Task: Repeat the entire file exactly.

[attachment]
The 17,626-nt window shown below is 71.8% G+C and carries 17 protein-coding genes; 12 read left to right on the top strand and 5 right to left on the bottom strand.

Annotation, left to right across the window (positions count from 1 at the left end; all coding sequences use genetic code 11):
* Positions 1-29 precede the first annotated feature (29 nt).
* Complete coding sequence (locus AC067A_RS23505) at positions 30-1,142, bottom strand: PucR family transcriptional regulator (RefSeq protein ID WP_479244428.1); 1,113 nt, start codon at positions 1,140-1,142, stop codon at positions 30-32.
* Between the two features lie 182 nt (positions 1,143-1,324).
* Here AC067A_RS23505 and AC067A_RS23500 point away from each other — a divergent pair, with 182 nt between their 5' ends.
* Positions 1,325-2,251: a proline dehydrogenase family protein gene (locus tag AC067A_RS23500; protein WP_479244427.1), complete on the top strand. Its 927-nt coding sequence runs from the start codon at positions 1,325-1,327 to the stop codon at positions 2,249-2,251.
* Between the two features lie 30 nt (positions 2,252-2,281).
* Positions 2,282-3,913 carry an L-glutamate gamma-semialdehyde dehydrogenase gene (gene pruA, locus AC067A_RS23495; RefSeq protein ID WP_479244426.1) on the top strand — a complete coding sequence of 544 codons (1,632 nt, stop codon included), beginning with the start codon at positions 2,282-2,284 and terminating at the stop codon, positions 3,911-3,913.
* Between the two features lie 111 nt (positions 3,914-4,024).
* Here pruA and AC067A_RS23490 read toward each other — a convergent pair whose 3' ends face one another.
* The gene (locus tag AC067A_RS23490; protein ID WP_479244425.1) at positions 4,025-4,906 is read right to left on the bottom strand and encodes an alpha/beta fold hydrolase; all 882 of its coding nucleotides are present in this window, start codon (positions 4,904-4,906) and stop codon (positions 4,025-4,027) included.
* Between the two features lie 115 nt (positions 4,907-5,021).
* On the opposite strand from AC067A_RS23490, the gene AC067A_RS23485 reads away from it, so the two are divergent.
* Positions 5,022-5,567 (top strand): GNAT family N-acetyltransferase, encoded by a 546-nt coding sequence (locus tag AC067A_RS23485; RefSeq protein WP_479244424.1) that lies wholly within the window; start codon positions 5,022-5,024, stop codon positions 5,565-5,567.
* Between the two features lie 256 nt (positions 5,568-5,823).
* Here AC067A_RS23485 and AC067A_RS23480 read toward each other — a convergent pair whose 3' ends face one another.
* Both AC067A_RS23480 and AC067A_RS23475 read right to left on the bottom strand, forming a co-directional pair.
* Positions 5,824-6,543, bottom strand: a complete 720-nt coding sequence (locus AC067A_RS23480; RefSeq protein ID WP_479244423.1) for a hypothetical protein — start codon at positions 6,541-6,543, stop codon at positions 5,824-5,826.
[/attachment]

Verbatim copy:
The 17,626-nt window shown below is 71.8% G+C and carries 17 protein-coding genes; 12 read left to right on the top strand and 5 right to left on the bottom strand.

Annotation, left to right across the window (positions count from 1 at the left end; all coding sequences use genetic code 11):
* Positions 1-29 precede the first annotated feature (29 nt).
* Complete coding sequence (locus AC067A_RS23505) at positions 30-1,142, bottom strand: PucR family transcriptional regulator (RefSeq protein ID WP_479244428.1); 1,113 nt, start codon at positions 1,140-1,142, stop codon at positions 30-32.
* Between the two features lie 182 nt (positions 1,143-1,324).
* Here AC067A_RS23505 and AC067A_RS23500 point away from each other — a divergent pair, with 182 nt between their 5' ends.
* Positions 1,325-2,251: a proline dehydrogenase family protein gene (locus tag AC067A_RS23500; protein WP_479244427.1), complete on the top strand. Its 927-nt coding sequence runs from the start codon at positions 1,325-1,327 to the stop codon at positions 2,249-2,251.
* Between the two features lie 30 nt (positions 2,252-2,281).
* Positions 2,282-3,913 carry an L-glutamate gamma-semialdehyde dehydrogenase gene (gene pruA, locus AC067A_RS23495; RefSeq protein ID WP_479244426.1) on the top strand — a complete coding sequence of 544 codons (1,632 nt, stop codon included), beginning with the start codon at positions 2,282-2,284 and terminating at the stop codon, positions 3,911-3,913.
* Between the two features lie 111 nt (positions 3,914-4,024).
* Here pruA and AC067A_RS23490 read toward each other — a convergent pair whose 3' ends face one another.
* The gene (locus tag AC067A_RS23490; protein ID WP_479244425.1) at positions 4,025-4,906 is read right to left on the bottom strand and encodes an alpha/beta fold hydrolase; all 882 of its coding nucleotides are present in this window, start codon (positions 4,904-4,906) and stop codon (positions 4,025-4,027) included.
* Between the two features lie 115 nt (positions 4,907-5,021).
* On the opposite strand from AC067A_RS23490, the gene AC067A_RS23485 reads away from it, so the two are divergent.
* Positions 5,022-5,567 (top strand): GNAT family N-acetyltransferase, encoded by a 546-nt coding sequence (locus tag AC067A_RS23485; RefSeq protein WP_479244424.1) that lies wholly within the window; start codon positions 5,022-5,024, stop codon positions 5,565-5,567.
* Between the two features lie 256 nt (positions 5,568-5,823).
* Here AC067A_RS23485 and AC067A_RS23480 read toward each other — a convergent pair whose 3' ends face one another.
* Both AC067A_RS23480 and AC067A_RS23475 read right to left on the bottom strand, forming a co-directional pair.
* Positions 5,824-6,543, bottom strand: a complete 720-nt coding sequence (locus AC067A_RS23480; RefSeq protein ID WP_479244423.1) for a hypothetical protein — start codon at positions 6,541-6,543, stop codon at positions 5,824-5,826.